Overview Edit

Pre-1972 sound recordings, that is, sound recordings made before 1972, are not subject to federal copyright law. They are protected under a patchwork of state statutory and common laws from their date of creation until 2067 (2047 in California).

Historical background Edit

In 1976, when Congress passed the Copyright Revision Act, it created a unitary system of copyright, by bringing unpublished works (until then protected by state law) under the federal copyright law, and preempting all state laws that provided rights equivalent to copyright.[1] However, it explicitly excluded state laws concerning pre-1972 sound recordings from the general preemption provision, allowing those laws to continue in effect until 2047.[2] That date was later extended by the Copyright Term Extension Act (CTEA) until 2067.[3] On February 15, 2067, all state law protection for pre-1972 sound recordings will be preempted by federal law and will effectively cease.

Federal law also protects pre-1972 sound recordings of foreign origin that were eligible for copyright restoration under the Uruguay Round Agreements Act (URAA).[4] This legislation, passed in 1994 in order to implement U.S. obligations under the TRIPS (“Trade Related Aspects of Intellectual Property”) Agreement, "restored" copyright protection to certain works of foreign origin that were in the public domain in the United States on the effective date, which for most works was January 1, 1996. Because most other countries provide a 50-year term of protection for sound recordings, generally only those foreign sound recordings fixed in 1946 and after were eligible for restoration under the URAA.

One consequence of the continued protection under state law of pre-1972 sound recordings is that there are virtually no sound recordings in the public domain in the United States. Pre-1972 sound recordings, no matter how old, can have state law protection until 2067, so that some sound recordings will conceivably be protected for more than 170 years. Even pre-1972 foreign sound recordings that were ineligible for copyright restoration because their term of protection had expired in their home countries are eligible for state law protection, at least in New York.[5] Those sound recordings that do have federal copyright protection will not enter the public domain for many years. For example, sound recordings copyrighted in 1972 will not enter the public domain until the end of 2067.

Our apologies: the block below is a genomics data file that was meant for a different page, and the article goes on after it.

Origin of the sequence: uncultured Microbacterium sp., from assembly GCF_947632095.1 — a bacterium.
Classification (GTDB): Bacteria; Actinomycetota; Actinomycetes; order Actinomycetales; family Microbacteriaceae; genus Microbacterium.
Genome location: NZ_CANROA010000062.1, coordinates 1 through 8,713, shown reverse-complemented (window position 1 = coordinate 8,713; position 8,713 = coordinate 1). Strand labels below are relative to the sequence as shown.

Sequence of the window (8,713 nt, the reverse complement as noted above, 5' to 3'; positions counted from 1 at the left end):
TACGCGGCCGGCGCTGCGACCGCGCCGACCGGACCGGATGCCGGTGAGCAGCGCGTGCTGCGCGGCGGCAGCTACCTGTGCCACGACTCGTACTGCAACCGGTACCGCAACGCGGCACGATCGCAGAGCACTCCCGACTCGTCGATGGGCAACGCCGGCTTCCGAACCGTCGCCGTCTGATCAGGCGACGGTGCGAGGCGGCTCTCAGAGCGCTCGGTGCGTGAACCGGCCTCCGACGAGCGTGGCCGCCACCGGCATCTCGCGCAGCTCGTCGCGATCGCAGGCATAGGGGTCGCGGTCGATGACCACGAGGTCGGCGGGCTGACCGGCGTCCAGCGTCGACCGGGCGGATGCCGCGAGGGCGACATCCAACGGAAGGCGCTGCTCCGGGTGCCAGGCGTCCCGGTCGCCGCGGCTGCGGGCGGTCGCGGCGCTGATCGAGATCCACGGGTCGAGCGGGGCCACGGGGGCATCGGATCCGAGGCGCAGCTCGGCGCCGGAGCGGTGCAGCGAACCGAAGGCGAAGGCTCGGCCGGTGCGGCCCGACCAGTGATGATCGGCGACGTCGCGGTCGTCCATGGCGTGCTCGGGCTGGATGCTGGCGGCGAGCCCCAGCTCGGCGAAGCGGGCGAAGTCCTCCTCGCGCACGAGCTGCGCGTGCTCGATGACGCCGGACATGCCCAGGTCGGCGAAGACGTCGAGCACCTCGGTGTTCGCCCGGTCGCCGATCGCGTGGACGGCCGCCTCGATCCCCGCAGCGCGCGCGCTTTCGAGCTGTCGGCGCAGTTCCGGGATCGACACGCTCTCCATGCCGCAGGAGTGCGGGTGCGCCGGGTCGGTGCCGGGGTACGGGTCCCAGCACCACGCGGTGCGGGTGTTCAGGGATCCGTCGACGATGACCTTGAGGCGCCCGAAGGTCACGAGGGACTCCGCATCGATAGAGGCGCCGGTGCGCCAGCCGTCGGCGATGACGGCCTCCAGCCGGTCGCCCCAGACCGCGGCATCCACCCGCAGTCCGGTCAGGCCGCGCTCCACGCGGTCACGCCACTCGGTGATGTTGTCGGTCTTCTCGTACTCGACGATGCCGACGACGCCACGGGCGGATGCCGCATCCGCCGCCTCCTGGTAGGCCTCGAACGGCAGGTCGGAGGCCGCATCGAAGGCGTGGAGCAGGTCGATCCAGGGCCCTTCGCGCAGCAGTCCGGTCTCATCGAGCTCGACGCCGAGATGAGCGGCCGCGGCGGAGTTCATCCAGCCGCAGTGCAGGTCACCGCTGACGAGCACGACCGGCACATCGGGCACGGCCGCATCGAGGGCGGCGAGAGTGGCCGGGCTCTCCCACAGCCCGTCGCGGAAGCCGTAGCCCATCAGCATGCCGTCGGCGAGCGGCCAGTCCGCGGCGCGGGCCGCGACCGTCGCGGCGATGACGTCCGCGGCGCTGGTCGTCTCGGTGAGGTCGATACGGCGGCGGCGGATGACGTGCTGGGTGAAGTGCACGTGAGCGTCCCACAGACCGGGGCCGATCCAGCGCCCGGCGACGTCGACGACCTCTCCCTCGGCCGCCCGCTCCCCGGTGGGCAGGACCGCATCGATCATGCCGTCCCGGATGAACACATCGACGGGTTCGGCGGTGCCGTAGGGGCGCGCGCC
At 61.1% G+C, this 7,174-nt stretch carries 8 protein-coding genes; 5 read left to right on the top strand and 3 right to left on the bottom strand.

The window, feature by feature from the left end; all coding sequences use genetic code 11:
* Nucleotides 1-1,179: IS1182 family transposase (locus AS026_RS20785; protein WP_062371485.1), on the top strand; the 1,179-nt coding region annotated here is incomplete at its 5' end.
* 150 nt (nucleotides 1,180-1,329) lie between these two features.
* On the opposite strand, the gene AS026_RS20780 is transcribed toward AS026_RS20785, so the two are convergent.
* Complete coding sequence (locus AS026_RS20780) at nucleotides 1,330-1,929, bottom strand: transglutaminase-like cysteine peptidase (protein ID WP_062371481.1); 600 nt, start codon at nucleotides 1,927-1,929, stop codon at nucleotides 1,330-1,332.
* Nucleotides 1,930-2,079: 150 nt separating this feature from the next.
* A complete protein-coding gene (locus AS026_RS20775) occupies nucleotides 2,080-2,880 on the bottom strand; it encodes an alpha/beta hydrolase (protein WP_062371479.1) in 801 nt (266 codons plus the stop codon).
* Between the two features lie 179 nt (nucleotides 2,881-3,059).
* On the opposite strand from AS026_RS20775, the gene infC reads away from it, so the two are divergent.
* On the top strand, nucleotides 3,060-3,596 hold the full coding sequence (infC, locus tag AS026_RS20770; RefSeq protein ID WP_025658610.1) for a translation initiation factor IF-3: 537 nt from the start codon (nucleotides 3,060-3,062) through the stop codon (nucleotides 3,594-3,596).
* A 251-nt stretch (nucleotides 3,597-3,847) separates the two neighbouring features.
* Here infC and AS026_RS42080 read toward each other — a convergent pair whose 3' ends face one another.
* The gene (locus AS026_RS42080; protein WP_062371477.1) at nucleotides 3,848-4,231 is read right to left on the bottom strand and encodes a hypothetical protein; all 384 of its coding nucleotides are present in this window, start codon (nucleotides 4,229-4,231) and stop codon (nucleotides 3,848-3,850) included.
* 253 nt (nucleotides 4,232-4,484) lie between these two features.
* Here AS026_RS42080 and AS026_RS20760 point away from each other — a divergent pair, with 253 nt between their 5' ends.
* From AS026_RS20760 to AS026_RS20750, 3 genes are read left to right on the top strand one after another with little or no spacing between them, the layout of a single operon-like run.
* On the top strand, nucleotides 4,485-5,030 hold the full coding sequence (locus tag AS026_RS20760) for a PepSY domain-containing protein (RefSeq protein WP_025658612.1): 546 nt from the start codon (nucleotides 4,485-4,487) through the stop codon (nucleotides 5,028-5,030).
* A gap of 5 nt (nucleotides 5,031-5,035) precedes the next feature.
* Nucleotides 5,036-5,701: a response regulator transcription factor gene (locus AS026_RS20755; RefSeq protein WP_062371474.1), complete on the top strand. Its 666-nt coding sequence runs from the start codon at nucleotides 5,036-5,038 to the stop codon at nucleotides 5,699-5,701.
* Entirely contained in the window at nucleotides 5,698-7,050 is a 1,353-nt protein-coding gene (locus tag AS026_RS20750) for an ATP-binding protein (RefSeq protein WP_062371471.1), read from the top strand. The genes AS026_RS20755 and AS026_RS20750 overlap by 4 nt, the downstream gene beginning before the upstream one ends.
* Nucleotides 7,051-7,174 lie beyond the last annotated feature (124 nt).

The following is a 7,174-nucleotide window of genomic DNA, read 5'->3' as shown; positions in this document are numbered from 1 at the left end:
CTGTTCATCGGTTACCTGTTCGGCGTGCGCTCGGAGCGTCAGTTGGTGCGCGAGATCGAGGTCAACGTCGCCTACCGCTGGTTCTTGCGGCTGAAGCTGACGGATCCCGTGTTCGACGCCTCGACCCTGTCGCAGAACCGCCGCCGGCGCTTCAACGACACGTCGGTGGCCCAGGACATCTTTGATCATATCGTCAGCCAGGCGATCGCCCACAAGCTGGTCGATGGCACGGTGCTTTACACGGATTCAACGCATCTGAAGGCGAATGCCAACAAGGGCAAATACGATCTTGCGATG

State laws Edit

State law protection for pre-1972 sound recordings is provided by a patchwork of criminal laws, civil statutes and common law. Almost all states have criminal laws that prohibit duplication and sale of recordings done knowingly and willfully with the intent to sell or profit commercially from the copies. Most states also have some form of civil protection, sometimes under the rubric of "common law copyright," sometimes under "misappropriation" or "unfair competition," and sometimes under "right of publicity."

Occasionally these forms of protection are referred to collectively as "common law copyright" or "common law protection," but in fact not all civil protection for sound recordings is common law — some states have statutes that relate to unauthorized use of pre-1972 sound recordings — and a true "common law copyright" claim differs from a claim grounded in unfair competition or right of publicity.

In Capitol Records, Inc. v. Naxos of America, Inc.,[6] the New York Court of Appeals (the highest court of the state) explained that a common law copyright claim in New York "consists of two elements: (1) the existence of a valid copyright; and (2) unauthorized reproduction of the work protected by copyright." It went on to state that "[c]opyright law is distinguishable from unfair competition, which in addition to unauthorized copying and distribution requires competition in the marketplace or similar actions designed for commercial benefit."

The scope of civil protection varies from state to state, and even within a state there is often uncertainty because there are few court decisions that have defined the scope of the rights and the existence and scope of exceptions. What is permissible in one state may not be in another. This uncertainty is compounded by the unsettled state of the law concerning the activities that subject an entity to a state's jurisdiction.

References Edit

  1. 17 U.S.C. §301(a).
  2. Id. §301(c).
  3. Pub. L. No. 105-298, 112 Stat. 2827 (1998).
  4. Pub. L. No. 103-465, 108 Stat. 4809, 4973 (1994).
  5. See Capitol Records, Inc. v. Naxos of America, Inc., 4 N.Y.3d 540, 797 N.Y.S.2d 352, 830 N.E.2d 250 (2005)(full-text).
  6. Id.

See also Edit

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